Apr 12 2019
Industrial equipment and machinery likely isn’t the first industry you think of when it comes to innovation. However, industrial manufacturing is facing significant innovative opportunities and a major shift from how the industry has traditionally operated. In the thick of Industry 4.0, there are multiple trends to prepare for if organizations want to maintain (or gain) a competitive edge. Here are the key trends that will affect production and engineering teams in industrial manufacturing:
IIoT brings the Internet of Things to the manufacturing world, enhancing industrial equipment, machinery, and processes with “smart” technology and real-time analytics to improve efficiency. IIoT has gotten off to a strong start in recent years, and experts predict that the market will overcome any remaining adoption barriers and grow to $200B by 2021. These barriers include integration challenges and lack of technical expertise.
In conjunction with real-time analytics through IIoT, predictive analytics will have a significant effect on industrial operations, specifically in the form of predictive maintenance. Adopting a predictive maintenance solution can help manufacturing teams discover potential machine problems before they happen, which McKinsey & Company estimates could reduce maintenance costs by 20% and unplanned outages by 50%. Since getting to market faster and minimizing downtime are common concerns among most engineering and production teams, predictive maintenance is poised to be a serious game-changer.
→ Learn more: Download a free white paper on Industry 4.0 and the future of engineering and manufacturing.
The market for artificial intelligence in industrial manufacturing is growing rapidly at a CAGR of 49.5%. AI will impact the industry in several ways, from robotics and automation to machine learning handling big data. However, the biggest innovation in AI that impacts engineers in industrial manufacturing is generative design. Generative design allows designers and engineers to input parameters, constraints, and more into software that then generates all the possible design alternatives. This technology has the possibility to save engineers a lot of time in the manufacturing process. Says Brian Matthews, a VP at Autodesk, “You can do 50,000 days of engineering in one day.”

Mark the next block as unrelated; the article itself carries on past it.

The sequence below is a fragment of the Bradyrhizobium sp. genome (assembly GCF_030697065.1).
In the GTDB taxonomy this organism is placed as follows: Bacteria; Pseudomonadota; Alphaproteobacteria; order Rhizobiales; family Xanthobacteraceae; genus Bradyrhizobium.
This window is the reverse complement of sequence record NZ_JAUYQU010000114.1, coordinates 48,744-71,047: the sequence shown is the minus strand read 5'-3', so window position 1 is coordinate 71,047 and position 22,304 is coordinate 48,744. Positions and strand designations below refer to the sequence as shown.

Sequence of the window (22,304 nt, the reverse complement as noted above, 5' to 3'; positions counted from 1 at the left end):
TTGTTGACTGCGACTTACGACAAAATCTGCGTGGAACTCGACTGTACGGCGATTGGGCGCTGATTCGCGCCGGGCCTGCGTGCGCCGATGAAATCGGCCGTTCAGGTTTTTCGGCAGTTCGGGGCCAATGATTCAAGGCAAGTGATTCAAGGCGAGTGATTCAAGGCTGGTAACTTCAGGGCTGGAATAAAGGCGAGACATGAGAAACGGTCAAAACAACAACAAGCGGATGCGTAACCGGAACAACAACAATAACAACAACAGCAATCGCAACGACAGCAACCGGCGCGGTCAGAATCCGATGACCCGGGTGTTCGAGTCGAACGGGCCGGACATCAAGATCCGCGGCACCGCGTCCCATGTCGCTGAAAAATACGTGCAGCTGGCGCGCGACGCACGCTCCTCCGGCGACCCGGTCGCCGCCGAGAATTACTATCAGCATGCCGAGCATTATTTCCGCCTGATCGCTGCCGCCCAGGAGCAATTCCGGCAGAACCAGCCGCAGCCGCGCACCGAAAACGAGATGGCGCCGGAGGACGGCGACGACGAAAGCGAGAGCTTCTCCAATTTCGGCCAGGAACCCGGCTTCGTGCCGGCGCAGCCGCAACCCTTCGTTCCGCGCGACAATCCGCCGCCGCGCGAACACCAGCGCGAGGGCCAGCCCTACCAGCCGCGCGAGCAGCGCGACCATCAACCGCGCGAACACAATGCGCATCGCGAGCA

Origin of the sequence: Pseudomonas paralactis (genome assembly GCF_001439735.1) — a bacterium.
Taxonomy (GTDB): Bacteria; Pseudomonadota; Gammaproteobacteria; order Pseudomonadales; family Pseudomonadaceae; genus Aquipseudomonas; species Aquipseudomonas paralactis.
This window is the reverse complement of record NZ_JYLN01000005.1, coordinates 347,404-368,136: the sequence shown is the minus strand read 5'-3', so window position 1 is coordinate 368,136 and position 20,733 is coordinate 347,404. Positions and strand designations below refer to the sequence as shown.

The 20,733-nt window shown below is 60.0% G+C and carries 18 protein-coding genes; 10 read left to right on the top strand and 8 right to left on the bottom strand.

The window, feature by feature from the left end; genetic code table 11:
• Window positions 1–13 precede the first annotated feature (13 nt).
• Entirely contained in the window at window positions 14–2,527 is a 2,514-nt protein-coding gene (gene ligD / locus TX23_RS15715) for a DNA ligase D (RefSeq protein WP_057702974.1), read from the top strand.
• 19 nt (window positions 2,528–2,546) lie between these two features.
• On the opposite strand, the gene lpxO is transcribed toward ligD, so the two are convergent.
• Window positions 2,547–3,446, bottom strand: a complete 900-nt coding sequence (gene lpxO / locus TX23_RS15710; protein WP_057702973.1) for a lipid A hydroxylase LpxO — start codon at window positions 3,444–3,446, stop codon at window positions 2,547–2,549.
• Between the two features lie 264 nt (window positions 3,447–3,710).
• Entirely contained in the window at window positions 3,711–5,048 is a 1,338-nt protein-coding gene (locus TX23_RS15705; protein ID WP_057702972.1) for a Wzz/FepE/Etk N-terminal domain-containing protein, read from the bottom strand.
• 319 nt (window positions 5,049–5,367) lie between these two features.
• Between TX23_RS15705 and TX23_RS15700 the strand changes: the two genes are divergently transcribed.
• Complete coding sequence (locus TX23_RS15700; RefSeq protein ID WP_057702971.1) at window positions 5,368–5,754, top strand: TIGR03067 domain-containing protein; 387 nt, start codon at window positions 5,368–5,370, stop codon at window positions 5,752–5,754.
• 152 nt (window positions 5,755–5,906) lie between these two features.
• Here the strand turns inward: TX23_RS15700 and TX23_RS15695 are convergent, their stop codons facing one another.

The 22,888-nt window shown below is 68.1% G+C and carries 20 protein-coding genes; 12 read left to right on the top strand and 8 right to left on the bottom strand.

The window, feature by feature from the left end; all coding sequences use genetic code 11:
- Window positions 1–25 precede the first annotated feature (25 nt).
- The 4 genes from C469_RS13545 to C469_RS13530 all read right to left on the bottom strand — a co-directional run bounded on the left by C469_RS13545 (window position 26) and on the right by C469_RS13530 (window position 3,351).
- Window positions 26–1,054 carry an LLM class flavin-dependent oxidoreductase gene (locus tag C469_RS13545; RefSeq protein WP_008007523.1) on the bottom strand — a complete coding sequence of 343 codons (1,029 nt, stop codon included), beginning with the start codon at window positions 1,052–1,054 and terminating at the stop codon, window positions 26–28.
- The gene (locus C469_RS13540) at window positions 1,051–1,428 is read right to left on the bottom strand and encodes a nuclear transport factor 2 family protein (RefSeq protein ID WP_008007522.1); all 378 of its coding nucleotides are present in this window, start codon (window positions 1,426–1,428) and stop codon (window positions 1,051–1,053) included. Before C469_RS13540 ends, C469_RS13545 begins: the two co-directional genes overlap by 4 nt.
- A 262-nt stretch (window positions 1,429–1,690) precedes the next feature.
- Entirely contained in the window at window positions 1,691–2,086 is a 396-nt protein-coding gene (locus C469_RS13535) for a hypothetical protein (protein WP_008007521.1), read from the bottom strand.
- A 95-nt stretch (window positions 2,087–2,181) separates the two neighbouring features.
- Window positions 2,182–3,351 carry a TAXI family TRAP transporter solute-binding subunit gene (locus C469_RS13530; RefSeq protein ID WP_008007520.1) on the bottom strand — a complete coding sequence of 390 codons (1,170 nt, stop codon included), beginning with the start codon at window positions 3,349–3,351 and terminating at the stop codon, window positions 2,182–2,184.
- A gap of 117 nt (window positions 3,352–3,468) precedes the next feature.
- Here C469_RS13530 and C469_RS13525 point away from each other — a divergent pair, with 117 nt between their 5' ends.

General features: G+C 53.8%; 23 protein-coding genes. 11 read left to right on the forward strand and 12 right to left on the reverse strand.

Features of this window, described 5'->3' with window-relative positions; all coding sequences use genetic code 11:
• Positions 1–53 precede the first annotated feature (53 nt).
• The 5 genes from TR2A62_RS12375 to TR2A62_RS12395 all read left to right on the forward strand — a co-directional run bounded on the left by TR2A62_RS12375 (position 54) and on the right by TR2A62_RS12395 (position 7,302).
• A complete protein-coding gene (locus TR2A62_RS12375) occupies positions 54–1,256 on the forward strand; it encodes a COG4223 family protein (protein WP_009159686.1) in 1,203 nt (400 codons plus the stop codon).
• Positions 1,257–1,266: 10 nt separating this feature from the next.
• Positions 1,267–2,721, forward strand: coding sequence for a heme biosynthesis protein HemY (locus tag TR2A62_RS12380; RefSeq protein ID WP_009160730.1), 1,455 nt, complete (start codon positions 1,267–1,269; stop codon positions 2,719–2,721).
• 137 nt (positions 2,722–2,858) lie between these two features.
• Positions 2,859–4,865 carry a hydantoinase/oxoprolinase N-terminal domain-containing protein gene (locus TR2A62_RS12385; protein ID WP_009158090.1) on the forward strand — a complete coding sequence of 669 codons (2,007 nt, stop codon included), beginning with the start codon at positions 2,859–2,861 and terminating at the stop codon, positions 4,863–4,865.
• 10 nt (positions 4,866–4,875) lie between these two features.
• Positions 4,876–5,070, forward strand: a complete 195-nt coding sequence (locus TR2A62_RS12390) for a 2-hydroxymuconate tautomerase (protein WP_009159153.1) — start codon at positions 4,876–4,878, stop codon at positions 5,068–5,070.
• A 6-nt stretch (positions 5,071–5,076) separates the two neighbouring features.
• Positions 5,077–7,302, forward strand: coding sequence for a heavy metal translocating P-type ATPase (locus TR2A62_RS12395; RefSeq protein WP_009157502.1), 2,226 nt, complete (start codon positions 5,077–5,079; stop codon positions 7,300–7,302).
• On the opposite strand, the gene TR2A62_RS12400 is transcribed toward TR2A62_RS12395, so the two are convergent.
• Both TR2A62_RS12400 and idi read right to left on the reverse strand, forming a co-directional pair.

→ Get a closer look: See how generative design and other cutting-edge design methods are used in the real world with the Inside the Design video series.
Additive manufacturing takes the cost-effective techniques of 3D printing and uses it for industrial applications. Keeping consistent with many of the other major innovations in manufacturing, 3D printing boosts efficiency and reduces costs. Designing and producing molds, tools, and dies for heavy equipment and machinery manufacturing can now be done inexpensively and on-site in a matter of days — a process that historically was very costly and took months. Since major sectors within industrial manufacturing are already implementing these techniques, learning how to design for additive manufacturing is a key skill for both current and future engineering design teams.
→ Keep reading about additive manufacturing:
The biggest challenge at the heart of all these exciting trends and innovations is the growing industrial manufacturing skills gap and labor shortage. Industrial machinery and equipment teams across the U.S. are struggling to find skilled workers to fill engineering and production roles, and this gap is expected to leave millions of jobs unfilled over the next decade. If manufacturing organizations want to keep up with innovative trends like IIoT and AI, they should be taking steps now to train their future-proof workforce and close the skills gap.
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SolidProfessor commercial content marketer and unironic classic rock record collector